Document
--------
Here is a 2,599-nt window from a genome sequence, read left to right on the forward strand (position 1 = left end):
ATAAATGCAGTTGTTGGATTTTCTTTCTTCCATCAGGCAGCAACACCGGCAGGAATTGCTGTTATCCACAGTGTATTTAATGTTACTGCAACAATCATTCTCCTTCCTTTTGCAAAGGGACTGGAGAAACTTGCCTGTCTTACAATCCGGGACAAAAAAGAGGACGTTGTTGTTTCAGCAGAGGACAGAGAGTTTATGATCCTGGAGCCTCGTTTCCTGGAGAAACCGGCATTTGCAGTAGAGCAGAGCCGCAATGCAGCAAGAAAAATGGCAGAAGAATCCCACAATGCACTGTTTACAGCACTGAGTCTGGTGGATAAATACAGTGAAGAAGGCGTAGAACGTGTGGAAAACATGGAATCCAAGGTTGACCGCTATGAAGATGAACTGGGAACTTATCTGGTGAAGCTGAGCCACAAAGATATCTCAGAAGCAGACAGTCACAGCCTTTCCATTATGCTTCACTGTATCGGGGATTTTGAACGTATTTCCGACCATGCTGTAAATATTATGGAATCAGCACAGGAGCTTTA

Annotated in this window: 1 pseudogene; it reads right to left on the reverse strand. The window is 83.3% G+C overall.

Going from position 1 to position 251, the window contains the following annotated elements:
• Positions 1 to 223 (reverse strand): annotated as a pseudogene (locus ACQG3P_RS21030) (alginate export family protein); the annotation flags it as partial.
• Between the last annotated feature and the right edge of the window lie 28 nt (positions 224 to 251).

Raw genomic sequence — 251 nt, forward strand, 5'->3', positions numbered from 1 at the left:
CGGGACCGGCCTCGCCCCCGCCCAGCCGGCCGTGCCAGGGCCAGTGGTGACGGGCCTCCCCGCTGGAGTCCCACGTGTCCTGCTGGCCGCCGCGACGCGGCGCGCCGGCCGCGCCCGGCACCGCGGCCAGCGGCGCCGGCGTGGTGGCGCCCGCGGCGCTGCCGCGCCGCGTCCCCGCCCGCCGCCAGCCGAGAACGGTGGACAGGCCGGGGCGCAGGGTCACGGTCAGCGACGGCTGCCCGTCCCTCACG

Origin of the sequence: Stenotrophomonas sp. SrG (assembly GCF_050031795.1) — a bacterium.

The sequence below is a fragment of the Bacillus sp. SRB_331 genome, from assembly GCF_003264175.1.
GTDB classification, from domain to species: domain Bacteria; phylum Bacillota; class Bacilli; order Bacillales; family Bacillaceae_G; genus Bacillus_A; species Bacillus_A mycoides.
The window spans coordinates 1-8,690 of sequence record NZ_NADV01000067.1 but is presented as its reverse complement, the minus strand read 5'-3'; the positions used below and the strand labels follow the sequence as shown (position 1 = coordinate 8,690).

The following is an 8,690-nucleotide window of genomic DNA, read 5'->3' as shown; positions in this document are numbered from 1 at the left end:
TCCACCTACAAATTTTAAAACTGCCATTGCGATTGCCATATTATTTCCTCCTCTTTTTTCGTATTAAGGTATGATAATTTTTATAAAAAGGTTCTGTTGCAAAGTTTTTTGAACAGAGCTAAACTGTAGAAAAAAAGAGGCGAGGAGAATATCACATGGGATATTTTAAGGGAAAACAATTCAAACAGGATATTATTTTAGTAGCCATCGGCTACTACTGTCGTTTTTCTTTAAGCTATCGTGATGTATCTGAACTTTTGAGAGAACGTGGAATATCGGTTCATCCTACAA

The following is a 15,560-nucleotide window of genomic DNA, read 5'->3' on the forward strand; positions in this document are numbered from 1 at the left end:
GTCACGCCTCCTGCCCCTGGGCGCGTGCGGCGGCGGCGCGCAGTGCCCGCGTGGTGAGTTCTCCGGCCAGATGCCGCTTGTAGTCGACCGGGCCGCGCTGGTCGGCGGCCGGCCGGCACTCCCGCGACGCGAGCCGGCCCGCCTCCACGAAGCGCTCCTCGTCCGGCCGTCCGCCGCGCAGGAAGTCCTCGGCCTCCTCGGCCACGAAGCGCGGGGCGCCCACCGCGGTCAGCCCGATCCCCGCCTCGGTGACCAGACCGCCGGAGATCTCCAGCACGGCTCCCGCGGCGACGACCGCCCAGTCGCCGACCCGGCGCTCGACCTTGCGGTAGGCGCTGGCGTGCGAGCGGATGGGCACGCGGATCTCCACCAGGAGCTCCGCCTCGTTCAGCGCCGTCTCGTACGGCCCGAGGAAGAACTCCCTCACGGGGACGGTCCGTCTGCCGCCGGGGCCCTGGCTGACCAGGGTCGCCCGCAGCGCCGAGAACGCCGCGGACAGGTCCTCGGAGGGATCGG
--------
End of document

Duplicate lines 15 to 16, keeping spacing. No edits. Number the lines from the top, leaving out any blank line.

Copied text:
The following is a 15,560-nucleotide window of genomic DNA, read 5'->3' on the forward strand; positions in this document are numbered from 1 at the left end:
GTCACGCCTCCTGCCCCTGGGCGCGTGCGGCGGCGGCGCGCAGTGCCCGCGTGGTGAGTTCTCCGGCCAGATGCCGCTTGTAGTCGACCGGGCCGCGCTGGTCGGCGGCCGGCCGGCACTCCCGCGACGCGAGCCGGCCCGCCTCCACGAAGCGCTCCTCGTCCGGCCGTCCGCCGCGCAGGAAGTCCTCGGCCTCCTCGGCCACGAAGCGCGGGGCGCCCACCGCGGTCAGCCCGATCCCCGCCTCGGTGACCAGACCGCCGGAGATCTCCAGCACGGCTCCCGCGGCGACGACCGCCCAGTCGCCGACCCGGCGCTCGACCTTGCGGTAGGCGCTGGCGTGCGAGCGGATGGGCACGCGGATCTCCACCAGGAGCTCCGCCTCGTTCAGCGCCGTCTCGTACGGCCCGAGGAAGAACTCCCTCACGGGGACGGTCCGTCTGCCGCCGGGGCCCTGGCTGACCAGGGTCGCCCGCAGCGCCGAGAACGCCGCGGACAGGTCCTCGGAGGGATCGG